What was supposed to be a yearly review of the apps that I use clearly is anything but yearly. The last “State of the Apps” post that I made was way back in 2018 – ah yes, the before pandemic times. In this year’s post, I’m splitting the “Productivity” category in two – “productivity” and “security” because most of the apps listed in that section in last post are actually security related apps. I don’t know why I categorized them as productivity. Let’s get right to it!
Todoist has been my go-to to do list app for quite a few years now. I love the ‘natural language’ syntax for scheduling, the reminder notifications are incredibly useful, and overall it’s just a really pleasing and easy app to use.
I’ve been using Protonmail for a few years now. I love their focus on privacy, security, and human rights. I’m looking forward to using their ProtonDrive product after they finish working on and release the desktop & mobile apps. It will be nice to be able to ditch Dropbox, Google Drive, and OneDrive.
Social & Messaging
Twitter is not only the app where I am the most social but it’s a very quick place to be able to have access to the news to find out what’s going on in the world.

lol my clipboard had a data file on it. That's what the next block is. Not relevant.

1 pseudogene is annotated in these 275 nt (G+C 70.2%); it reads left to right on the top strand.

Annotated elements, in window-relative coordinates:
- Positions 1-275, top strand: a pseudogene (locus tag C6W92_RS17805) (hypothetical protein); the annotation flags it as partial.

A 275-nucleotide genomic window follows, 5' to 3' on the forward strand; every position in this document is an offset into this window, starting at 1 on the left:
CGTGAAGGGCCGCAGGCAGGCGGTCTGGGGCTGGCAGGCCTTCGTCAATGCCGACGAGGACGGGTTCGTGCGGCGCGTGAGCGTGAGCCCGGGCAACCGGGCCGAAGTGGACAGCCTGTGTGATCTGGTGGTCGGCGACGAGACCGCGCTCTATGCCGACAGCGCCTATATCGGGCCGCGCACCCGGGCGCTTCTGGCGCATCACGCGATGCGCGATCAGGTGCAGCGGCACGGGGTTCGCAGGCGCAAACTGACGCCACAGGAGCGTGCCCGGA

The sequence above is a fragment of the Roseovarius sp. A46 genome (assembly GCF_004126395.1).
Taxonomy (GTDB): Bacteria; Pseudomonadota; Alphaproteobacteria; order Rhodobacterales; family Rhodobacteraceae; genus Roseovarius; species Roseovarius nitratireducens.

As with the last post. Discord still remains pretty much my only non-SMS messaging app. I’m not thrilled with the way they’ve decided to monetize it but it’s still a really convenient and popular messaging app.
I switched my password manager last year. I was a long time happy LastPass user but decided to make the switch to Bitwarden for a variety of reasons. Bitwarden is open source. I always like to support open source software when I can. If you pay for the premium version of Bitwarden, they have a very handy integrated two-factor authentication feature. And, probably most important, Bitwarden is just much cheaper than LastPass. LastPass was, if I remember correctly, $36 per year. Bitwarden is $10 per year (or you can use their free plan).
I value security and privacy so of course I understand the value in using a VPN. As a very happy Protonmail user it just makes sense for me to use ProtonVPN. And as an existing Protonmail user, it just seems much more convenient to use my already existing Proton account for a VPN instead of creating a new account at some other VPN provider. ProtonVPN is also the only VPN I trust that offers a free VPN service because their free VPN is not paid for by selling user data. ProtonVPN’s free service is paid for by paying users like myself (you’re welcome!).
FTC Disclosure: some links in this post are referral links.